Not tasting but drinking…

I drink a lot of beer. Or rather I ‘taste’ a lot of beer – or that’s what I like to say when I’m trying to portray a professional image. But really it amounts to the same thing. Unlike wine sampling, beer tasting does not involve swilling the liquid around the mouth and then spitting it out before you get a chance to fully benefit from it. No – with beer tasting you get the full experience, from the sweetness on the lips, right through to the bitter backwash on your tongue, and the warming alcohol glow as it slips down your throat. Or just a fruity hop-fuelled punch in the face, of course, depending on what you’re quaffing.

However, like many contemporary beer drinkers, I spend a lot of my time drinking new beers. The quest for the novel, the experimental, the undiscovered, is ever present, and the fear of missing out on that new collaboration, that new small-batch, barrel-aged, wild yeast fermented concoction is as overwhelming for me as for all the other beer-chasers, marking our cards, rating our beers, and Instagramming our discoveries.

But beer is about so much more than that. The world’s most popular alcoholic drink, brewed in almost every part of the world for thousands of years, comes in many more guises than an artist-inspired can. There are many more beers than there are wines in the world. Some are ubiquitous, like the cold, pale, golden fizz that appears in some form in almost every continent of the globe. Some are less well-known, at this point in geography and time like Zoigl (a beer brewed in just one small area of north eastern Bavaria), or even almost extinct, like the Kentucky Common (a dark beer that used to be very popular around the town of Louisville). But in a world of craft beer, in which the new brewers stand squarely on the shoulders of those giants who brewed before them, these kinds of brews inform the present, and write the recipe we’ll all be drinking tomorrow.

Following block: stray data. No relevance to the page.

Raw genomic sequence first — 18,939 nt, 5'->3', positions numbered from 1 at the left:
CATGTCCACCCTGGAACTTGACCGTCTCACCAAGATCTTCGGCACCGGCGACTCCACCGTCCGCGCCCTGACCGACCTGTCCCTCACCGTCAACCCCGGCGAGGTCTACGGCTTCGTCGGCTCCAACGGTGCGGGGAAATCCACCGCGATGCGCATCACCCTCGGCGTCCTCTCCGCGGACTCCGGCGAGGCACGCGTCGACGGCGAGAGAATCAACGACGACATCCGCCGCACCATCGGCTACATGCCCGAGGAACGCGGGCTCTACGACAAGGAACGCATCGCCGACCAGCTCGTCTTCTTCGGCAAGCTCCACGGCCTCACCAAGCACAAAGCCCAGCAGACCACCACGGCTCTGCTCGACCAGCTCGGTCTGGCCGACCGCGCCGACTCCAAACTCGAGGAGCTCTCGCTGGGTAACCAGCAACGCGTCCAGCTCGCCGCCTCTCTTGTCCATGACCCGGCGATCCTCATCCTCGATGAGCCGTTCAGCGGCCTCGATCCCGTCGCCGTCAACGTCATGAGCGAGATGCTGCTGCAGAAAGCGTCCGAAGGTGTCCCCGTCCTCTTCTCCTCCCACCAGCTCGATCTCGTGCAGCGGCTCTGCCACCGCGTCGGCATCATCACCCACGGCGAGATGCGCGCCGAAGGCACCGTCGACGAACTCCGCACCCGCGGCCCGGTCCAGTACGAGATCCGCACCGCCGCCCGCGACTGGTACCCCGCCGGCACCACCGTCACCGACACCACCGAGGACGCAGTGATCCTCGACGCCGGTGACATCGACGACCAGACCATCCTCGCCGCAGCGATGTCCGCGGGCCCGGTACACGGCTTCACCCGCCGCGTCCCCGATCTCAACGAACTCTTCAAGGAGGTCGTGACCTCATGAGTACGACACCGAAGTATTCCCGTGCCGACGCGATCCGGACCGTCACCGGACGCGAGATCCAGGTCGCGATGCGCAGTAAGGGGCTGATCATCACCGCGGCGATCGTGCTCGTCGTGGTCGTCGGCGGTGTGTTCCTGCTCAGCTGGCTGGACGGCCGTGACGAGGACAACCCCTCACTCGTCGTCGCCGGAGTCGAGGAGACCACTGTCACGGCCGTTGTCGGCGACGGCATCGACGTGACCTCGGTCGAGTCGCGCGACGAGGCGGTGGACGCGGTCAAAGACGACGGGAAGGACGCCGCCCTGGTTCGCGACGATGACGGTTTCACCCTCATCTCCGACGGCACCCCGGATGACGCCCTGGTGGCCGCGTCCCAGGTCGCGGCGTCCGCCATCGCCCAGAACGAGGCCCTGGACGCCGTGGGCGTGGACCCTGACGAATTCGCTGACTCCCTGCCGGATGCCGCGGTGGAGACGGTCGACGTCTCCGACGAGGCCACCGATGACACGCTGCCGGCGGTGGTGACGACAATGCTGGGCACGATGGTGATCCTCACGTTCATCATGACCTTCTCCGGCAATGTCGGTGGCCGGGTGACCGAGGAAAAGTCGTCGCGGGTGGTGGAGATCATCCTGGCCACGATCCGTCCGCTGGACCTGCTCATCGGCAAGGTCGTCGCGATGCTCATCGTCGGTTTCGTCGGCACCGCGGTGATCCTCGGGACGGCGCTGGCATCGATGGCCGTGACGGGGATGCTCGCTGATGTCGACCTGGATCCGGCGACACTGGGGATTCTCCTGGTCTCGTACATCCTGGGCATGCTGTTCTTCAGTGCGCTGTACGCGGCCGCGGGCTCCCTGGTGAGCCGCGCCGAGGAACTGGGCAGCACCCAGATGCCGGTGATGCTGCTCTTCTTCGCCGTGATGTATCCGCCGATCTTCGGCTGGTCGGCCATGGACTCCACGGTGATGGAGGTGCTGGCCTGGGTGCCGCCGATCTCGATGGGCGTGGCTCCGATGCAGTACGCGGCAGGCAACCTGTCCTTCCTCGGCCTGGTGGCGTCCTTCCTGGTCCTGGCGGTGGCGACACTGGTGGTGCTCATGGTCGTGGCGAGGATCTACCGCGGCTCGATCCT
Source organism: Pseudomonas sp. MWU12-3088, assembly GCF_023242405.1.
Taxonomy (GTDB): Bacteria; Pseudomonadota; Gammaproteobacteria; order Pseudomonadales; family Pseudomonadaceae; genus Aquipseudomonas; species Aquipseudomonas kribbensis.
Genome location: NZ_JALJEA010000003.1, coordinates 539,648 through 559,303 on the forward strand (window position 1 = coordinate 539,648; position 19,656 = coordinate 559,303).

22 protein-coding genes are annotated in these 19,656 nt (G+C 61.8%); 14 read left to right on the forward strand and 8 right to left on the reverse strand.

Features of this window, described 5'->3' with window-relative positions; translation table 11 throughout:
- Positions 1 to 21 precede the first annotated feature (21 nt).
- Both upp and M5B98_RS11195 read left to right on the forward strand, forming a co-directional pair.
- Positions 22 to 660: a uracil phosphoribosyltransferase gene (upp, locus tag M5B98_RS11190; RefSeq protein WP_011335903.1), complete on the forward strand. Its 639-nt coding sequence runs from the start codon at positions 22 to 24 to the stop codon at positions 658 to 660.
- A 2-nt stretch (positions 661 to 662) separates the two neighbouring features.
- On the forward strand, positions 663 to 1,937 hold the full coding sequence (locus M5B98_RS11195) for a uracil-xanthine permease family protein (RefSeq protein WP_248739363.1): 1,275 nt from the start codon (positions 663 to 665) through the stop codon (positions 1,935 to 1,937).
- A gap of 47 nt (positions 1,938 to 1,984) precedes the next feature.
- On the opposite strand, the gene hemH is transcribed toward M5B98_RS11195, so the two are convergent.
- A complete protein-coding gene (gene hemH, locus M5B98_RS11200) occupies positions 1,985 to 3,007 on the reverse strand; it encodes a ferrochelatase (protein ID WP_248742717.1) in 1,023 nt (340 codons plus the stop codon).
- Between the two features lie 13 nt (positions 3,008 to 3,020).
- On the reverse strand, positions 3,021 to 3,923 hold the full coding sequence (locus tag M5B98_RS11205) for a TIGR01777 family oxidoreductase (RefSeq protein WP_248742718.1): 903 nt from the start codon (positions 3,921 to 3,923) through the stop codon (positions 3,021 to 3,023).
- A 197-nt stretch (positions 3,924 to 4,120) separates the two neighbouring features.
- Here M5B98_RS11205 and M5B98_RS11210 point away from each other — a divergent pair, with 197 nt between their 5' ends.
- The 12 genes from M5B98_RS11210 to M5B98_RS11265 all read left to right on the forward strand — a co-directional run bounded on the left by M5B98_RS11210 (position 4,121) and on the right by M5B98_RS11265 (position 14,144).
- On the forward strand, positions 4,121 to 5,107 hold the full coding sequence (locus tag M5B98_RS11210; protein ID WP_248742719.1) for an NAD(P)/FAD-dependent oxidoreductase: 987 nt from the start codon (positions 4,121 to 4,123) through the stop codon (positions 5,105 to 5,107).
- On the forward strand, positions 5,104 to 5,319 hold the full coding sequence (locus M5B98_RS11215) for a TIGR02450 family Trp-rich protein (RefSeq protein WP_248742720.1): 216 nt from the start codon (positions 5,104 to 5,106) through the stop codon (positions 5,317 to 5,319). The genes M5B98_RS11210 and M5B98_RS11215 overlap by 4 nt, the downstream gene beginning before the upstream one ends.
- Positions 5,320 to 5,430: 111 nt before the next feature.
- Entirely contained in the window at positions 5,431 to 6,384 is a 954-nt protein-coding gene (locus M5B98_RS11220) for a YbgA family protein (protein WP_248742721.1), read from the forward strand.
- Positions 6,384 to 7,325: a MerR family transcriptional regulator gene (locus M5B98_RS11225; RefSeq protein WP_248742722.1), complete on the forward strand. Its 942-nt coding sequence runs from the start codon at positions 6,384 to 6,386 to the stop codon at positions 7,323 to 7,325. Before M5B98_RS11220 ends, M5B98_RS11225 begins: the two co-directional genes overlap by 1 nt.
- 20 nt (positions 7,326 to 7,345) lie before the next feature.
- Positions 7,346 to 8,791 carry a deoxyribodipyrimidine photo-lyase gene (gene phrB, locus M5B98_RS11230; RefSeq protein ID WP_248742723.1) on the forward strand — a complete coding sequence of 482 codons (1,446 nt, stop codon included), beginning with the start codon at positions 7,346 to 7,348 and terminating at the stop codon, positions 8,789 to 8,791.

Which is why I’m going back. Over the next few weeks I intend to sample around 150 distinct types of beer in a series of tasting sessions that will showcase some of the finest examples of each style. I’m not naïve enough to think that it’s all going to be plain sailing. Some sessions will be simply wonderful, of course – I can’t wait to taste a full-house of stouts – but others I know will challenge my palate in a variety of ways . Stepping briefly outside of the ‘craft’ bubble could expose me to the kinds of terrors I thought I’d put behind me – but I know I’ll come out the other end with a renewed understanding of what makes this drink so versatile, so vital, and so loved.

Organising such a vast tasting project is quite overwhelming. Obtaining some sort of an inventory of all the available beer styles is essential, as is grouping them together with beers alongside which they make sense. After all, there’s only so much beer a person can drink and sensibly taste in one sitting, and tasting a light lager alongside a Baltic porter may not provide me with the subtlety of education my palate demands. But, as in so many other regards nowadays, there is a mine of information and resources out there if you just know where to look.